INSPIRATIONS AND CONNECTIONS
What are some of your musical inspirations?
I grew up on a slew of artists that ranged from mainstream classic rock like Led Zeppelin and Pink Floyd, to weird stuff like The Residents, Holy Toy and Frank Zappa. The first vinyl my dad handed down to me was Dead Kennedy's "Fresh Fruit For Rotting Vegetables" then Joy Division, so I feel like some of the darker, more cerebral, more tongue-in-cheek and layered stuff really influenced me.
Talk about your relationship (both business and personal) with Derek Vincent Smith aka Pretty Lights. How did you first hook up?
Derek is one of my best friends from as long back as I can remember. He's brought so much soul to an often repetitive and synthetic genre. We first started skating together in 8th grade, then playing in bands, then living and touring together. He's like a brother to me.
What are the advantages and disadvantages of being a part of PLM? Are there any disadvantages or hurdles to it?
The advantages are having an independent, free way of getting your music out alongside a crew of cool, hardworking and artistic people. It's a huge platform for a lot of artists who deserve all they've been given.
[FIND complete lineups, ticketing information and analysis on our 2012 Festival Guide.]
The only downside is that some people are still confused when we do a PLM tour because they think Pretty Lights will be there. For me, personally I get compared to Derek and used to get a lot of negative feedback because people thought I was trying to copy Derek's style, before they realized that we came up together and shared many years working side-by-side developing the styles we bring.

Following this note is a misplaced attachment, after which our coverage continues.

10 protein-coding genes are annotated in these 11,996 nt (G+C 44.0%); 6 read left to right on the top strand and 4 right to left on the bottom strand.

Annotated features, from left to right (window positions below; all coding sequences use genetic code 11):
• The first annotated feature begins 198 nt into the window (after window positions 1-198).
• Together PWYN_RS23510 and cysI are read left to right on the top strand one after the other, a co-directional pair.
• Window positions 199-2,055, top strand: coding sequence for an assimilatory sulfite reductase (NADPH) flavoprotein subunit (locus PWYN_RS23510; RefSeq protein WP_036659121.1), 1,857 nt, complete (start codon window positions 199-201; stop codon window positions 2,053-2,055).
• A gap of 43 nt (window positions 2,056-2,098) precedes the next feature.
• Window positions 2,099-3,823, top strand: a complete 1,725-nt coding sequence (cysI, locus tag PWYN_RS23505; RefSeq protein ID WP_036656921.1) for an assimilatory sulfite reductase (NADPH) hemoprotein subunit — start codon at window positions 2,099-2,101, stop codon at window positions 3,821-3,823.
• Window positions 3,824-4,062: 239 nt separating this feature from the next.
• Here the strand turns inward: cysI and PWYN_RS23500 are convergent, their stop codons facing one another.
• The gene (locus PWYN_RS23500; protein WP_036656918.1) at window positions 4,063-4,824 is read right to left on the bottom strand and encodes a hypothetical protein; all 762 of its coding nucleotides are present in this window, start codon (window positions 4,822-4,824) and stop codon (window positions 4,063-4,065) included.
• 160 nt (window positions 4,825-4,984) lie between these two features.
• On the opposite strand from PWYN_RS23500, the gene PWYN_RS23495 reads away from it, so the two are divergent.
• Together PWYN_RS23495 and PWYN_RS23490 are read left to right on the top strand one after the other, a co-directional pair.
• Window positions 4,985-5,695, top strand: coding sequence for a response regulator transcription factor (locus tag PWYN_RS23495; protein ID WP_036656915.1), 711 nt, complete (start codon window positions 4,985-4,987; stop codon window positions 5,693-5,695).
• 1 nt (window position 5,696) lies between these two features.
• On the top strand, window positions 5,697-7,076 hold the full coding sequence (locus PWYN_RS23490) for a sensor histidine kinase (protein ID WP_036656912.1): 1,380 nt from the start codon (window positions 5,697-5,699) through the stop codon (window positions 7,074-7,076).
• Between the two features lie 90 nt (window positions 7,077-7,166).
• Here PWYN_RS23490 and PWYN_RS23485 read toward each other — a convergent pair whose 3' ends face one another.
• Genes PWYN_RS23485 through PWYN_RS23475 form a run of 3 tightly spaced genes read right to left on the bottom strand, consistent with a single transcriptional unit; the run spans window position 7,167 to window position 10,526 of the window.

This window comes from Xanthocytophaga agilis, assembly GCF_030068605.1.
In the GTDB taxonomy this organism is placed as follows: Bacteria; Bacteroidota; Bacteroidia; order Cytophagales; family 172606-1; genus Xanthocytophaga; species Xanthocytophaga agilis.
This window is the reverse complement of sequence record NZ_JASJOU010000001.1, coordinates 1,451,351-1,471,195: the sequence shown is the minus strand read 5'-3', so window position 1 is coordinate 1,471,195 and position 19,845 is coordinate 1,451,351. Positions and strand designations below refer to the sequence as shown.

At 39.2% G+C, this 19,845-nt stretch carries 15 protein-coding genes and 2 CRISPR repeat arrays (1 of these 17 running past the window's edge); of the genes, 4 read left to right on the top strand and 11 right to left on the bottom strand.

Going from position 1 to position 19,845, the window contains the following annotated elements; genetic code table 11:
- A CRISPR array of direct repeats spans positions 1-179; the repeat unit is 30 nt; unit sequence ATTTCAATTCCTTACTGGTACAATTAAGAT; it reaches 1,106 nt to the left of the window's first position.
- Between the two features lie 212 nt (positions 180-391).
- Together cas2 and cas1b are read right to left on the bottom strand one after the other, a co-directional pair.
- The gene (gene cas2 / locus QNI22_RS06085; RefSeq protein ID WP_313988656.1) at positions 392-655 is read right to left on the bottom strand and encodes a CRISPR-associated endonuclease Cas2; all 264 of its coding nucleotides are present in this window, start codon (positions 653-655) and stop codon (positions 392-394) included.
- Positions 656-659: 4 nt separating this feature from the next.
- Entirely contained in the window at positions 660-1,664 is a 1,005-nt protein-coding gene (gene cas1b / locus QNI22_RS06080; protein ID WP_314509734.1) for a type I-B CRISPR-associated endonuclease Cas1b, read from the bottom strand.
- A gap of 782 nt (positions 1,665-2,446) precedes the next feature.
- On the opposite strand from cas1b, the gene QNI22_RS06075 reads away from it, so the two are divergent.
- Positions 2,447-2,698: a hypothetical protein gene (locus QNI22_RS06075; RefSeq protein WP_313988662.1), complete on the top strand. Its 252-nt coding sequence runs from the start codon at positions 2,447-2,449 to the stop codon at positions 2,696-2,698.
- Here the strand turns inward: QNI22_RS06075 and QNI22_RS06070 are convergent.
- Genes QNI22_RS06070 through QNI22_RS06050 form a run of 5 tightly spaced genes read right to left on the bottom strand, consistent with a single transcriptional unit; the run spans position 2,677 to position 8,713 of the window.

Skrillex just won three Grammys – what was your reaction to that? Do you think electronic music becoming more mainstream is positive or negative?
I like Skrillex, mainly for his outstanding detail in production. His sound design and workflow is amazing, and I think he has had a meteoric rise that, even if you think of negatively, is a great story.
Where do you see yourself (or hope to see yourself) in one, two, five or 10 years?
One year: opening a zombie survival training facility on 100 acres of land along the Colorado/Wyoming border. Subtle allusions to my program will begin slipping into my albums and live sets.
Two years: I will be living on the aforementioned survival compound, pirating a wind-powered propaganda radio signal awaiting the coming long winter.
Five years: I stake claim to half of North America.
10 years: The doctors explain in detail how it was all a psychotic episode.
Catch Michal Menert along with Gramatik, Break Science, Paper Diamond and Paul Basic in Miami, Florida for the Pretty Lights Music showcase Saturday, March 24.